Pernie, a former officer with the Bloomfield Township Police Department, is an attorney with Fraiberg & Pernie. He received a bachelor's degree in criminal justice/law enforcement from Ferris State University, and his law degree from Thomas M. Cooley Law School. TRUSTEE RESPONSIBILITIES The role of a trustee is to act in the best interest of the community and the residents by implementing policies, to maintain the integrity and standards of the community, while also having a forward thinking approach to make the community better. As a licensed attorney and a real estate broker, I think I have the qualifications to serve the community, by using my communication skills and having knowledge of the laws. FINANCIAL KNOWLEDGE Successfully, I have been operating my own real estate company since 2016, as well as managing a law practice, where budgets, marketing, payroll, finances, investments, and the impact of the most recent local and global economic issues are of concern. I am currently responsible for keeping the budgets balanced at my law firm and real estate practice, which I am confident will be an asset with a seven-member board, and maintain the principles the community is expecting from us. MASTER PLAN/ORDINANCES I have lived in Bloomfield Township for approximately 10 years, worked as a Bloomfield Township police officer from 2005-2016, and have been selling real estate locally since 2011, so I am very familiar with the community’s master plan and zoning ordinances. Currently, I am in support of the master plan and zoning ordinances, however, I live in Bloomfield Township because of the charm, safety for my family, schools, and the overall residential living environment. Having young children, I would like to see our community have access to parks, which we are currently lacking. TOWNSHIP SUPERINTENDENT I don’t think a township superintendent is needed. Over the last 15 years, I have worked alongside the current supervisor and the previous supervisor, and I believe the current model still works. Our seven-member board has maintained the integrity of the township, by looking out for the same community they live in. A superintendent simply is not needed. PLATFORM ISSUES If elected, I don’t have a specific policy in mind that needs to be changed. My goal, if elected, is to maintain the community I live in. Not just maintain it, but make the community grow; keeping the residential feel. Bloomfield is very unique and desirable, having beautiful lakes everywhere, some of the most elegant homes in the state, and probably the best public safety around, which is why I live in Bloomfield Township, and is why Bloomfield Township is so attractive to new families. REUNIFYING THE COMMUNITY Everything doesn’t have to be a fight. No one will to listen to someone that yells, consistently makes degrading comments, and has their own private agenda. Lately the meetings are embarrassing. Some people need to watch the past meetings online and take a hard look at how they represent themselves and the community. This would probably aid in bringing the staff together and work as team again. WHY VOTE FOR YOU Simply put, I only have the community and my family in mind when I ask voters to select me over my opponents. My agenda is to keep our community safe and to keep our home values up. My agenda is not some type of political move. I am a father of two girls, married, and I live on the same street as my in-laws. They have lived in Bloomfield Township for over 50 years, and they never plan on moving. And I never plan on moving. Bloomfield Township is the community I love and will continue to love. MICHAEL SCHOSTAK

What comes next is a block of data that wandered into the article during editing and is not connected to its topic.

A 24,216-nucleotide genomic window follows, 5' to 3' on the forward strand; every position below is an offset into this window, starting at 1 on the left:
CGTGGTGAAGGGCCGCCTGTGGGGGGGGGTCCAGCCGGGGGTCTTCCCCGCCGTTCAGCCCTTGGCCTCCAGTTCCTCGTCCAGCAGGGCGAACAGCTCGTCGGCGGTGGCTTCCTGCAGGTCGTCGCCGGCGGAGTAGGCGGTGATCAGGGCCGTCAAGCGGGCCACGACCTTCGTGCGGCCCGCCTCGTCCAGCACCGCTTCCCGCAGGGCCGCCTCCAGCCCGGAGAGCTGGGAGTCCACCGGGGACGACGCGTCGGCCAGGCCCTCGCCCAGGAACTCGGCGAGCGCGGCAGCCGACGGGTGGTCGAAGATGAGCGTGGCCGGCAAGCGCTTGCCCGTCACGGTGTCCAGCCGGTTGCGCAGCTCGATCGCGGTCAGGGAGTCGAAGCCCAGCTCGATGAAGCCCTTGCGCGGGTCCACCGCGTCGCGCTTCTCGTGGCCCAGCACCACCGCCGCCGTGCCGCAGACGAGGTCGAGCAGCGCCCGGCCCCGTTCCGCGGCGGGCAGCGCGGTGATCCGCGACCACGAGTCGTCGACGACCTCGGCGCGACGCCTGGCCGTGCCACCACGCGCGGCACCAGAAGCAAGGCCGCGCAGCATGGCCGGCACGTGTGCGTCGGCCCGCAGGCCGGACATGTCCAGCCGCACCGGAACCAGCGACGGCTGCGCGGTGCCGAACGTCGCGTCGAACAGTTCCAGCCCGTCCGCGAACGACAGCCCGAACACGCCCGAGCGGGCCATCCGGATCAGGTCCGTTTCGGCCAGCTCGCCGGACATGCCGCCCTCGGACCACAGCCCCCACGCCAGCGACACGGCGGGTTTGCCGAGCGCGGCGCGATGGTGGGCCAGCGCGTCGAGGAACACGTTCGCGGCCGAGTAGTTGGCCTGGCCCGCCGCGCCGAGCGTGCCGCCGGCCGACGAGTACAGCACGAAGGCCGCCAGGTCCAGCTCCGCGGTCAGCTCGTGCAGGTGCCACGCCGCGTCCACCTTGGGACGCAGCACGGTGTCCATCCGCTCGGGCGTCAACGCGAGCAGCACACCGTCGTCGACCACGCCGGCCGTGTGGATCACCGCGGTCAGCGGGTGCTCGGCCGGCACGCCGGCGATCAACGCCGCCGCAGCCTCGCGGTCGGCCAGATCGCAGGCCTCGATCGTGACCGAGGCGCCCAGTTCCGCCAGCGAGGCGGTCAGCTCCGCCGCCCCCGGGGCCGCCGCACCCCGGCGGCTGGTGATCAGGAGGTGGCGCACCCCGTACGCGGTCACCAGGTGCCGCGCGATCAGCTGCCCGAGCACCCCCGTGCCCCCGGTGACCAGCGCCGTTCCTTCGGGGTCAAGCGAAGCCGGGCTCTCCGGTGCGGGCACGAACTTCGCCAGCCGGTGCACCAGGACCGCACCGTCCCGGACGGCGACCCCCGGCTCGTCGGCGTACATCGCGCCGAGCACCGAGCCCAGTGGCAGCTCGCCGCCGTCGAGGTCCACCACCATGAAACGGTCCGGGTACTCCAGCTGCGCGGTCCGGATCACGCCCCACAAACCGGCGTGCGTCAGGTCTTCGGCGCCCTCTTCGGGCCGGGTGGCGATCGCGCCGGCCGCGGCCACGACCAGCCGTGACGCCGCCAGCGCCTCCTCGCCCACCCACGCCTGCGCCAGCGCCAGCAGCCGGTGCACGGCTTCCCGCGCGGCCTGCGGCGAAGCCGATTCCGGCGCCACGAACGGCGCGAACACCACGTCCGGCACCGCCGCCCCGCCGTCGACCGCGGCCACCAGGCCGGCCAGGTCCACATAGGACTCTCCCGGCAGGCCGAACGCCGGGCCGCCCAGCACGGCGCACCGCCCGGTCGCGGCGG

Schostak earned his bachelors degree in economics from The Wharton School of the University of Pennsylvania and his MBA from the Ross School of Business at University of Michigan. Schostak is the managing partner of Schostak Capital Advisors. He is completing is his first term as trustee. He also serves on the township water resources stakeholders task force, cable commission and is an alternate member of the Bloomfield Township Election Commission. TRUSTEE RESPONSIBILITIES The job of a trustee is to safeguard and promote the excellent quality of life expected by the residents. A trustee is one of seven votes that sets policy for the township government, approves the budget, and considers changes to ordinances. This requires information gathering and analysis, and consensus building as all action is decided by a vote of the majority. A trustee also has an investigative or oversight function. In this capacity the trustee acts as the “eyes and ears” of all township residents in ensuring that the staff and officers are fulfilling the mission and responsibilities of government. This requires the ability to review and analyze information, ask questions and maintain an impregnable integrity. Trustees must also communicate findings with the residents and maintain an open dialogue on issues that arise. My experience in both the private and public sector has prepared me to effectively serve as a trustee. While a contractor in the U.S. Department of Defense I learned how to analyze an issue from both financial and policy perspectives. Tasked with validating proposed defense programs, I cultivated the ability to dig into the weeds of an issue, to ask detailed questions and to formulate a fact-based conclusion. Moreover, I have worked on teams and led teams throughout my career and have built a reputation as a pragmatic problem solver who can “see the forest through the trees” FINANCIAL KNOWLEDGE I believe that I have the strongest financial credentials of any candidate in the race. I earned two degrees in economics and finance. I spent two years performing financial analysis on defense programs at Booz Allen Hamilton and three years in investment banking at a top tier Wall Street firm before moving back in 2007. Since then I have held leadership positions in corporate finance for private and publicly traded companies. I currently provide advice on financial and strategic matters to small and medium-sized businesses and for five years I was on the finance department faculty at the Ilitch School of Business at Wayne State. I am just as comfortable diving into the weeds and reconciling numbers as I am presenting high level concepts. Whether the issue is the budget, investment policy, or other economic issues, I bring unmatched financial bona fides to the board of trustees. MASTER PLAN/ORDINANCES Over the past four years I have become very familiar with our ordinances and the master plan. I think the master plan is in good shape, however, I would like to find opportunities to open up more green space and parks. In terms of zoning ordinances, one that I have worked to change is the requirement that a resident seek a variance from the zoning board of appeals to put up a swing set or basketball hoop. If we want to be a community that is welcoming to families, recreational amenities like these should not be regulated by the township. I have worked on this for two years now and the amendment to the zoning ordinance has passed the planning commission and I expect full board approval this summer. TOWNSHIP SUPERINTENDENT I think there is a reason that no township of our size has moved to this governance model: residents want to be able to hold their township administration directly responsible at the ballot box. In fact if you look at some of the larger cities, they have full-time “working mayors” similar to our township supervisor. In smaller communities I think it can make sense to have a city manager and a part-time council or board. In a community like ours, I believe the residents want to know they have the ability to directly affect who is running the local government. PLATFORM ISSUES I believe that Bloomfield Township is an exceptional place to live, where our residents expect and pay for world-class services. We need a world-class workforce to deliver those services and we need to make sure they have the resources they need to accomplish their jobs. That said, I also believe that our residents expect us in leadership to operate as efficiently and cost-effectively as possible. We must be transparent in all affairs of governance and responsive to the needs and requests of our constituents. In terms of goals for the next term, I would like to see us work to find creative ways to reduce the legacy retiree obligations we have – both pension and healthcare. I also think it is time for another multi-year strategic planning process, with our township bicentennial coming up in just eight short years. REUNIFYING THE COMMUNITY Regardless of who gets sworn into office in November, I believe the single most important task facing the new board will be ending the divisiveness and corrosive rhetoric currently pervasive throughout the community. I believe the board needs to exhibit positive leadership by holding more frequent town hall meetings (live or via Zoom) and by working to address some of the lack of trust that exists. Social media can be an effective mechanism for disseminating information and enabling direct feedback and dialogue between residents and those in leadership. WHY VOTE FOR YOU This election presents a stark contrast between candidates who espouse nothing but doom and gloom about the township and are driven with an irrational hatred of the current supervisor, Leo Savoie. They believe that they can cut their way to making Bloomfield “better”. Cut salaries, cut benefits, eliminate the road department and animal shelter, or the shredding and hazardous household waste events. They want to end the requirement that our police officers must have four-year college degrees. They’ve even suggested making our excellent fire department volunteer. Their goal is lower taxes. But it would cost us the very essence of what makes Bloomfield exceptional. I believe we can maintain the world-class services that we currently deliver while keeping costs down through efficiency and creativity. That has been a hallmark of steps taken by the board in the last four years. I bring years of financial work experience, in both government and the private sector. I approach this position with the optimism and positivity of building on what’s been great about our community, and not the negativity and hostility that others are expressing.